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Diversity Resources

This section provides links to related websites, studies, reports, articles court documents and news about diversity.

Contents
» American Bar Association Speaks Out (2006)
» Reconsidering the LSAT
» The Pipeline Problem
» Affirmative Action
» The Affirmative Action Cases
» Voluntary Integration Cases

ABA

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American Bar Association Speaks Out  pdficon_small
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(adopted by House of Delegates in August 2006)

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There is no one single cause that leads to the disparities in representation of diverse groups in higher education. There is also no simple solution. The following links address the Pipeline Problem, the Fear Factor and the LSAT Problem.

Reconsidering the LSAT

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The Pipeline Problem

A large factor contributing to the lack of diversity in higher education in general, and in the law school context in particular, is the shortage of qualified minority high school graduates applying to four-year universities. This is often referred to as the “Pipeline Problem.” The issue has been summarized thusly: “To the extent that lower college attendance by black and Hispanic students is attributable to lower college readiness rates, it cannot be attributed to insufficient financial aid or inadequate affirmative action policies.”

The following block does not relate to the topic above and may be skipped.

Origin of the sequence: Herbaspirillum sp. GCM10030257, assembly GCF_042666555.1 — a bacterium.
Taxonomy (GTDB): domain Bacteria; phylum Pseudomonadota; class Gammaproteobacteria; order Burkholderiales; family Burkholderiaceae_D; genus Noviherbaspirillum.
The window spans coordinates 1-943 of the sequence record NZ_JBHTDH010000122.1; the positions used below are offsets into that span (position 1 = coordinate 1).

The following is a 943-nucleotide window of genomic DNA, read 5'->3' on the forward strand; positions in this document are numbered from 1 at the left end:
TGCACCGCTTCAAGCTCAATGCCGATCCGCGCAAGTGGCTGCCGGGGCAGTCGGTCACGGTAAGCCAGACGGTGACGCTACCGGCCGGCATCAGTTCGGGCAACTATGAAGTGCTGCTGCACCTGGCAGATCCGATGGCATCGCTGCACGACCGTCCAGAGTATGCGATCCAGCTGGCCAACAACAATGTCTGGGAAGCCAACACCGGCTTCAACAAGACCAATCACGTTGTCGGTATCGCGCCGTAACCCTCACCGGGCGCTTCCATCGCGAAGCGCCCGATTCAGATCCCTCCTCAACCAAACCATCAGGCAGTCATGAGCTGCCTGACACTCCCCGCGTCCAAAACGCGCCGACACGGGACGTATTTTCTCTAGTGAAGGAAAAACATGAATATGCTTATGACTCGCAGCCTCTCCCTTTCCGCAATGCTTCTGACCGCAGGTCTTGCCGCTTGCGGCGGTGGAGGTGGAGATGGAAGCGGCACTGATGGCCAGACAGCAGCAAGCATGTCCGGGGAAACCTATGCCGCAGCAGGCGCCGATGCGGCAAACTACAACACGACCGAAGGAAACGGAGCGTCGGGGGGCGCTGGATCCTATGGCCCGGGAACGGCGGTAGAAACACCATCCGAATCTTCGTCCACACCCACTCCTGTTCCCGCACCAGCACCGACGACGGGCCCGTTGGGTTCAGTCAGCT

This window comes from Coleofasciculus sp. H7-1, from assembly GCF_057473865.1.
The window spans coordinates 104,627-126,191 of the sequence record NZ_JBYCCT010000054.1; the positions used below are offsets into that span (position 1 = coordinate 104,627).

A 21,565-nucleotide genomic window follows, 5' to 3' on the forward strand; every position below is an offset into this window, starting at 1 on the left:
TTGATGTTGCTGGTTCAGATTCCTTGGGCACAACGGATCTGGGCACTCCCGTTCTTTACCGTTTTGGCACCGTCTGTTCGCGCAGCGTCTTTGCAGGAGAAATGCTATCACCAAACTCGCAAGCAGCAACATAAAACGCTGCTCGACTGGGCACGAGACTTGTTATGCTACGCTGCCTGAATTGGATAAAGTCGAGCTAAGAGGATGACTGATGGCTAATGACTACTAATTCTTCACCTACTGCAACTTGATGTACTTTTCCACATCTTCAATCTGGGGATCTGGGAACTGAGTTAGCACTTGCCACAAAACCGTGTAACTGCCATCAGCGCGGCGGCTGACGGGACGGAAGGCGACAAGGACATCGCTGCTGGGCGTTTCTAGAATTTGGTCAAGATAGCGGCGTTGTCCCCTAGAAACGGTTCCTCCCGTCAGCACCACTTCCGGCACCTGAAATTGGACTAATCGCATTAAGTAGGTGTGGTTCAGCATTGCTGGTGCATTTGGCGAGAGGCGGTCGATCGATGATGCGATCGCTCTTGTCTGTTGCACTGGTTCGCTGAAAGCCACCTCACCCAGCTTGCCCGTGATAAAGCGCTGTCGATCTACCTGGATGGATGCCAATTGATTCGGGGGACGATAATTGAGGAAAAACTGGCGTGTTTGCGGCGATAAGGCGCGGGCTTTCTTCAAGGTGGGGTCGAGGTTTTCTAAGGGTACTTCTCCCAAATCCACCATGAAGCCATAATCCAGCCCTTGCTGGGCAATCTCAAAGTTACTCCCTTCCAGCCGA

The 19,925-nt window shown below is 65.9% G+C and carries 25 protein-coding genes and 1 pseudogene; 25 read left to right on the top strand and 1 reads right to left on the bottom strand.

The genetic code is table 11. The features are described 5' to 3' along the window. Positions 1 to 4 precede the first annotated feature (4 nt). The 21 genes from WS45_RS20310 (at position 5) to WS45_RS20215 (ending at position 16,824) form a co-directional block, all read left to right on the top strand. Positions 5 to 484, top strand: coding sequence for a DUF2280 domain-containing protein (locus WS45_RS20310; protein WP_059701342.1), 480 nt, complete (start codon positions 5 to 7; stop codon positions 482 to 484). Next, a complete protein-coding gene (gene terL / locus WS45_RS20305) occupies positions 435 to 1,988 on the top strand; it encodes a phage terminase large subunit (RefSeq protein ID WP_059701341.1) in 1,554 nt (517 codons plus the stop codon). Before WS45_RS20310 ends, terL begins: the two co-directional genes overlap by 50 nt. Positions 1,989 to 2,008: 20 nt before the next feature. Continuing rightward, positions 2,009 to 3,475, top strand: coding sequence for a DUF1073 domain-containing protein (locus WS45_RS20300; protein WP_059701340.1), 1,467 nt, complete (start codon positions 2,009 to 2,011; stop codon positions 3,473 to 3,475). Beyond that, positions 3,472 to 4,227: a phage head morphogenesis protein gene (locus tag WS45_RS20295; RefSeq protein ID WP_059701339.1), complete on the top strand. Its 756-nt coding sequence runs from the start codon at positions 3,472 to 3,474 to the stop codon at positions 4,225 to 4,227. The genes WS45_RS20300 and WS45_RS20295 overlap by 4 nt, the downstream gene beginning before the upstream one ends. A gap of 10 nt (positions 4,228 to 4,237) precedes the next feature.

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Affirmative Action

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The Affirmative Action Cases

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Attaining a diverse student body is at the heart of the Law School’s proper institutional mission

“Attaining a diverse student body is at the heart of the Law School’s proper institutional mission, and its “good faith” is “presumed” absent “a showing to the contrary.” Id., at 318-319, 57 L Ed 2d 750, 98 S Ct 2733. Enrolling a “critical mass” of minority students simply to assure some specified percentage of a particular group merely because of its race or ethnic origin would be patently unconstitutional. E.g., id., at 307, 57 L Ed 2d 750, 98 S Ct 2733. But the Law School defines its critical mass concept by reference to the substantial, important, and laudable educational benefits that diversity is designed to produce, including cross-racial understanding and the breaking down of racial stereotypes. The Law School’s claim is further bolstered by numerous expert studies and reports showing that such diversity promotes learning outcomes and better prepares students for an increasingly diverse workforce, for society, and for the legal profession. Major American businesses have made clear that the skills needed in today’s increasingly global marketplace can only be developed through exposure to widely diverse people, cultures, ideas, and viewpoints.

High-ranking retired officers and civilian military leaders assert that a highly qualified, racially diverse officer corps is essential to national security. Moreover, because universities, and in particular, law schools, represent the training ground for a large number of the Nation’s leaders, Sweatt v. Painter, 339 U.S. 629, 634, 94 L. Ed. 1114, 70 S. Ct. 848, the path to leadership must be visibly open to talented and qualified individuals of every race and ethnicity. Thus, the Law School has a compelling interest [***322] in attaining a diverse student body.”

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Voluntary Integration Cases

Recent Related News and Cases

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